C/FORTRAN stability sounds fine and good until you want to solve a non-mathematical problem with your code or extend the old code in some non-trivial way. Humans haven't changed mathematical notations in centuries (since they've mostly proven efficient for their problem space), but even those don't always work well in adjacent math topics. The bra-ket notation of quantum mechanics, <a|b>, was a nice shorthand for representing quantum states and their linear products; Feynman diagrams are laughably simple pictograms of horrid integrals. I would say that those changes in notation reflected exciting developments that turned out to persist; so it is with programming languages, where notations/syntaxes that capture the problem space well become persistent features of future languages. Now, that doesn't mean you need to code in an "experimental" language, but if a new-ish problem hasn't been addressed well in more stable languages, you're probably better off going where the language/library devs are trying to address it. If you want your code to run in 40 years, use C/FORTRAN and write incremental improvements to fundamental algorithm implementations. If you want to solve problems right now that those langs are ill-suited to, though, then who cares how long the language specs (or your own code) last as long as they're stable enough to minimize breaking changes/maintenance? This applies to every non-ossified language: the hyper-long-term survival of the code is not the metric you should use (in most cases) when deciding how to write your code.
My point is just that short code lifetimes can be perfectly fine; they can even be markers of extreme innovation. This applies to fast-changing stuff like Julia and Rust (which I don't use for work because they're changing too quickly, and maintenance burdens are hence too high). But some of their innovative features will stand the test of time, and I'll either end up using them in future versions of older languages, or I'll end up using the exciting new languages when they've matured a bit.
One of the takeaways is, that most languages and their features converge to a point, where each language contains all the features of the other languages. C++, Java and C# are primary examples. At the same time complexity increases.
Go is different, because of the simplicity first rule. It easens the burden on the programmer and on the maintainer. I think python would definitely profit from such a mindset.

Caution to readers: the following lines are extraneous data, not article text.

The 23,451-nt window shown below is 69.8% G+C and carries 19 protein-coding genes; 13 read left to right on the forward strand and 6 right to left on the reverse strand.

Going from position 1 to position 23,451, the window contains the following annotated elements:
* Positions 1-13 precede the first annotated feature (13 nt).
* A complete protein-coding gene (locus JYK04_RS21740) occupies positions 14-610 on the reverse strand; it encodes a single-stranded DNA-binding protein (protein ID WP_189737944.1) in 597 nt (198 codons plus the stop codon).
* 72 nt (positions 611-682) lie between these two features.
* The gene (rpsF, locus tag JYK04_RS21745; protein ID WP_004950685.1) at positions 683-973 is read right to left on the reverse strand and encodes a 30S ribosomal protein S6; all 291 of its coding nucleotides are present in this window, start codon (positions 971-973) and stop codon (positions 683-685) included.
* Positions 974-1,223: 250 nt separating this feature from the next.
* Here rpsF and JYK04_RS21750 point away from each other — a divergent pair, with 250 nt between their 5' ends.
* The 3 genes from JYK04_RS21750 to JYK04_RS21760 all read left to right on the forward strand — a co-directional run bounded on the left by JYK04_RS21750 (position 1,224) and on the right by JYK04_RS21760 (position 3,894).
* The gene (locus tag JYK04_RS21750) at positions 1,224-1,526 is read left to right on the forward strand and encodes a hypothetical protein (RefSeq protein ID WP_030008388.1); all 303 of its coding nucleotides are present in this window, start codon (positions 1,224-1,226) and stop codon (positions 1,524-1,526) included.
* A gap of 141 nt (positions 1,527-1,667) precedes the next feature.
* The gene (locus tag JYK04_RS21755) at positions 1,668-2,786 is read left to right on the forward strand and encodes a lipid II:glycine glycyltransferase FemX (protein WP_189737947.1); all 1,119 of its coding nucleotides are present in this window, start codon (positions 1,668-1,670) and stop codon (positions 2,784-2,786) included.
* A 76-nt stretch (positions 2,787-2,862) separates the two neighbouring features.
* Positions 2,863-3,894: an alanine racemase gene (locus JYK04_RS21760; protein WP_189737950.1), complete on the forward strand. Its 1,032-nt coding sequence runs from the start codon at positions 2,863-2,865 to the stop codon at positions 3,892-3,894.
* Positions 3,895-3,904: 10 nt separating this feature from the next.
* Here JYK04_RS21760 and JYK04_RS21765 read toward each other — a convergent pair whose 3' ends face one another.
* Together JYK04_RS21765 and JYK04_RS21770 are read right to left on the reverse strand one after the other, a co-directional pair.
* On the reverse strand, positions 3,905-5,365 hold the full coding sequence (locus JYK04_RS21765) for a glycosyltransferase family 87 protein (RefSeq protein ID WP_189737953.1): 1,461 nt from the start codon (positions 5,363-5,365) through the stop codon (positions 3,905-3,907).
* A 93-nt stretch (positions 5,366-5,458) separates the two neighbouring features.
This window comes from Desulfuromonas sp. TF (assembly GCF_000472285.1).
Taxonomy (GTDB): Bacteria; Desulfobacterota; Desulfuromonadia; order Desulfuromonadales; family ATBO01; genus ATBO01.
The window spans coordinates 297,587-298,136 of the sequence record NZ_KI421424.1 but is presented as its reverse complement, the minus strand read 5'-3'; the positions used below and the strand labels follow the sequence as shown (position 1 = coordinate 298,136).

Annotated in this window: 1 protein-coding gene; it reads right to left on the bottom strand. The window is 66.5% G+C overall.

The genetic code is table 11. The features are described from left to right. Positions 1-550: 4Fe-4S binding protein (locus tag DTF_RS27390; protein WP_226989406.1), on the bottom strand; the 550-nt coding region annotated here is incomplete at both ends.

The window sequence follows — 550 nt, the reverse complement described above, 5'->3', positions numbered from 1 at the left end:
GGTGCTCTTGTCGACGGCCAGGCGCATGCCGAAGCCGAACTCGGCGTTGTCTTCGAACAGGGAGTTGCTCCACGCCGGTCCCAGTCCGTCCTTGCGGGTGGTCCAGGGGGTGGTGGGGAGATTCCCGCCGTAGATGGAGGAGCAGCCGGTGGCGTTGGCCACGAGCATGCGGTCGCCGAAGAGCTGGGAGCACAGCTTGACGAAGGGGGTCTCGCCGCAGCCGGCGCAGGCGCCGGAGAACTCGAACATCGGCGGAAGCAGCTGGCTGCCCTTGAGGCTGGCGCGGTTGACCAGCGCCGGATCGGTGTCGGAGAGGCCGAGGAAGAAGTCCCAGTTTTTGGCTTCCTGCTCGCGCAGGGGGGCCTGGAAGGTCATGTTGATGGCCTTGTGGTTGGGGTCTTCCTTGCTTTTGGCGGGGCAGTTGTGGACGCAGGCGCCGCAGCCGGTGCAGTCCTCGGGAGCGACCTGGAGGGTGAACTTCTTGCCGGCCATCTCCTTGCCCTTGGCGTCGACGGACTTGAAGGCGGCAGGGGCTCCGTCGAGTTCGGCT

"Understanding" what each individual line means is very different from understanding the code. There are always higher level concepts you need to recognize, and it's often better for languages to support those concepts directly rather than requiring developers to constantly reimplement them. Consider a Java class where you have to check dozens of lines of accessors and equals and hashCode to verify that it's an immutable value object, compared to "data class" in Kotlin or @dataclass in Python.
Also Common lisp specs never changed since the 90s and is still usefull as a "quick and dirty" language, with few basic knowledge required. But the "basic feature set" can make everything, so the "understand any code" is not really respected. Maybe Clojure is easier to understand (and also has a more limited base feature set, with no CLOS).
Though I'm surprised nobody really wrote a transitional fork (six gets you a lot of the way but "Python 2.8 which has _just_ the str/bytes change" would have been useful).
Ultimately Python 2 isn't a better language, it's just the language everyone's code was in...
If you don't want to change/add something to the language, then why fork it?. You can just continue using it as it is!
Trivializing that by suggesting it was some offhand, unneeded solution to a problem that some dreamy “language designer” thought up is at best completely and utterly ignorant.
Also maintenance, in all forms, is work. That does involve updating your systems from time to time.
I have not seen a clear win in real benchmarks. 3 was slower for the longest time, and nowadays it seems head to head depending on the project.
Sure, if you don’t program and just write ad-hoc (unmaintainable?) scripts then the transition is annoying. But it’s also not required. Don’t re-write your scripts, you can always ensure that Python 2 is present.
But if you’re maintaining a project that uses the wider ecosystem, then you are at the mercy of that ecosystem. And, at the time of the decision to make Python 3, that ecosystem was saying “Python 2 has a lot of horrible legacy decisions that make it harder than it should be to write good code”.
Edit: I actually forgot about the split between LuaJIT (which hasn’t changed since Lua 5.1), and the PUC Lua implementation, which has continued to evolve. I was thinking of the LuaJIT version.
I was really happy, in some ways, when Python 2 was announced as getting no new releases and Python 3 wasn't ready, because it allowed a kind of unification of everyone on Python 2.7.
Now we're back on the treadmill of chasing the latest and greatest. I was kind of annoyed when I found I couldn't run Black to format my code because it required a slightly newer Python than I had. But... f strings and walrus are kind of worth it.
Though to me that's like saying, "I want this river to stop flowing" or "I'd prefer if the seasons didn't change."
When will this talking point die? It's not "ongoing". There's an overwhelming majority who have adopted Python 3 and a small population of laggards.
That small population includes every BigCo with a large python codebase.